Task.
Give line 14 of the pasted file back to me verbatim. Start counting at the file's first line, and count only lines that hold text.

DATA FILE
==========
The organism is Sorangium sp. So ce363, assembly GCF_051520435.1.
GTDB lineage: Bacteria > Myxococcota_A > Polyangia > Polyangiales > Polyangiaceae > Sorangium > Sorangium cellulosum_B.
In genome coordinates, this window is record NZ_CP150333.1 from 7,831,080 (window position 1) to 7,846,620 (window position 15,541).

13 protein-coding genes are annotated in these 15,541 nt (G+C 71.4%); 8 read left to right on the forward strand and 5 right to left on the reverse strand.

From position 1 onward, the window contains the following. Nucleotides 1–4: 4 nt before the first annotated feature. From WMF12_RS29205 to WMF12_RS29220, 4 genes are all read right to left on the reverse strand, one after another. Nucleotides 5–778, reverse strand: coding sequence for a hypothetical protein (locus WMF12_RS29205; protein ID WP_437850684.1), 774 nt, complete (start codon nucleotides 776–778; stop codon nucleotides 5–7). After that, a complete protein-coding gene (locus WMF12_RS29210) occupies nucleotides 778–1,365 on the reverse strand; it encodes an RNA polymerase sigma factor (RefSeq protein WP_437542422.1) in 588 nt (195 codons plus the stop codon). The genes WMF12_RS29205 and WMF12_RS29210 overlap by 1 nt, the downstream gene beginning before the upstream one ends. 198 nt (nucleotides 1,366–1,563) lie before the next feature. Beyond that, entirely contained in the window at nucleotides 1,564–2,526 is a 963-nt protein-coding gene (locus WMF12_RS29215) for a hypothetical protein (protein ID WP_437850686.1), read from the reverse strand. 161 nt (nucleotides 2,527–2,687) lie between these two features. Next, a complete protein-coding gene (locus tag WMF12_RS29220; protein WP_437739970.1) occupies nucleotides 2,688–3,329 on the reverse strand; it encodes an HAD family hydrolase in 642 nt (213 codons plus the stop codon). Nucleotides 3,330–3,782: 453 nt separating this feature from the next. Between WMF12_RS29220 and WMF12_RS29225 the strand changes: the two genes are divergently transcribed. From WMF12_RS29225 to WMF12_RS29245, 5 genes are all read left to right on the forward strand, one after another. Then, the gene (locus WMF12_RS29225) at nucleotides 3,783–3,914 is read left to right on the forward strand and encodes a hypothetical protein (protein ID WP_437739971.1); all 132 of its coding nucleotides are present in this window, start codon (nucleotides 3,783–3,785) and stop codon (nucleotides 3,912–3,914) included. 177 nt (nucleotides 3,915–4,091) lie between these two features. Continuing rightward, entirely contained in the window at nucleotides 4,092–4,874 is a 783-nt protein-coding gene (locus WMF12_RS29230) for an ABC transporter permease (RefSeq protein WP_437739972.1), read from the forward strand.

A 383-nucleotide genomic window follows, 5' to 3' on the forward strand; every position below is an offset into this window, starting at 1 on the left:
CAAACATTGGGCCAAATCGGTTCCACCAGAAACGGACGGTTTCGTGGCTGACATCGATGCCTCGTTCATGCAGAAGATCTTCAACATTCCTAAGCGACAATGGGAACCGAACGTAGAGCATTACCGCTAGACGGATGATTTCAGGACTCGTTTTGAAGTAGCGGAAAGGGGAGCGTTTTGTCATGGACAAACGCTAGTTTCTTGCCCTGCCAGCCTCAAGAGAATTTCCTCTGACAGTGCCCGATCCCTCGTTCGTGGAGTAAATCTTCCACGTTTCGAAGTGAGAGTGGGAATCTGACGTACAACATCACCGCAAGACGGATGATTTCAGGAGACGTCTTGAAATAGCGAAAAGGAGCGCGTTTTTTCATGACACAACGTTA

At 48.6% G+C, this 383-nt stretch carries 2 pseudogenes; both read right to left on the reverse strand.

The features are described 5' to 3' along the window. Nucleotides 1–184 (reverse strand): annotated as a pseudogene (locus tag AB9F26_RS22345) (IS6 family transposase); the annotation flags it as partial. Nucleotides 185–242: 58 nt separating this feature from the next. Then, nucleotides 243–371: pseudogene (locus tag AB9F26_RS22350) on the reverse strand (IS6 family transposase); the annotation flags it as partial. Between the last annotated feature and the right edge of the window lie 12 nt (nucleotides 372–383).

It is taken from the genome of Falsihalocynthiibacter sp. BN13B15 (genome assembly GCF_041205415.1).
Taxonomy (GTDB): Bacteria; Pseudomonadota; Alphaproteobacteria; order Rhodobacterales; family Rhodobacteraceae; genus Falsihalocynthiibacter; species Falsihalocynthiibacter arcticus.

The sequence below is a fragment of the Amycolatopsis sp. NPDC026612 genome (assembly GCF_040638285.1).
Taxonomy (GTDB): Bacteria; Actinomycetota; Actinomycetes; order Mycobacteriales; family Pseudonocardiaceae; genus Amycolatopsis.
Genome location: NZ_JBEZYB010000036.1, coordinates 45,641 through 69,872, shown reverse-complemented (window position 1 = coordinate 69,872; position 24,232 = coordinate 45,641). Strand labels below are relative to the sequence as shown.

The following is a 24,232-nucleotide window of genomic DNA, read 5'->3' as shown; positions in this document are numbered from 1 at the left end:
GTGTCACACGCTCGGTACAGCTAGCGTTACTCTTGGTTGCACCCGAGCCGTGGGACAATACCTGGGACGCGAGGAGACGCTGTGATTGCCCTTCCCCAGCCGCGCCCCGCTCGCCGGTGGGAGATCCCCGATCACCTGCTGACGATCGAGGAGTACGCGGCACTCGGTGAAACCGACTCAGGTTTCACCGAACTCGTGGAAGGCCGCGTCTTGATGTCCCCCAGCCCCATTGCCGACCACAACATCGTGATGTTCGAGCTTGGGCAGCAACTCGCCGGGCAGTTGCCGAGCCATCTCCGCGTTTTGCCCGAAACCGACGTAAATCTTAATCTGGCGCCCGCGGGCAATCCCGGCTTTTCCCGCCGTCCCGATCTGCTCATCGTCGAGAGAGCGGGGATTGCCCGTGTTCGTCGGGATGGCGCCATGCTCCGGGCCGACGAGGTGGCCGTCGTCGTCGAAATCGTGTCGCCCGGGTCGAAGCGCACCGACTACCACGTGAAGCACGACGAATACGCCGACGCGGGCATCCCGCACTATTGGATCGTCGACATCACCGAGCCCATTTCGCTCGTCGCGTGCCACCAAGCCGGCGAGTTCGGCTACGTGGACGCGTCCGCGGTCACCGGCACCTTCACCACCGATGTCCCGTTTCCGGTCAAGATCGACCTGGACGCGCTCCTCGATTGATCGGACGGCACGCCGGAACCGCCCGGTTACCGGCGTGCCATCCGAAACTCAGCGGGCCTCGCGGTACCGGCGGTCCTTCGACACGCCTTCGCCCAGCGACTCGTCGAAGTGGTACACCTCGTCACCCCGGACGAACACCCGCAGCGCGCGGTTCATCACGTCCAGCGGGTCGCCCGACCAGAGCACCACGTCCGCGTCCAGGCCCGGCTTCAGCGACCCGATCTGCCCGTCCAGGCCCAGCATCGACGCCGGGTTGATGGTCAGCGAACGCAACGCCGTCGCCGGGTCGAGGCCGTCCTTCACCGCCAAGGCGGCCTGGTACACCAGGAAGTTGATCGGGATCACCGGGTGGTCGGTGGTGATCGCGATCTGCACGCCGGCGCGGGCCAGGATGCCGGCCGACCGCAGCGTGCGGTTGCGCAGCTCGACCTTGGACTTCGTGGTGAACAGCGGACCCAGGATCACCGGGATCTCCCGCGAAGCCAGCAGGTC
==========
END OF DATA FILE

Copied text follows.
Genome location: NZ_JBEZYB010000036.1, coordinates 45,641 through 69,872, shown reverse-complemented (window position 1 = coordinate 69,872; position 24,232 = coordinate 45,641). Strand labels below are relative to the sequence as shown.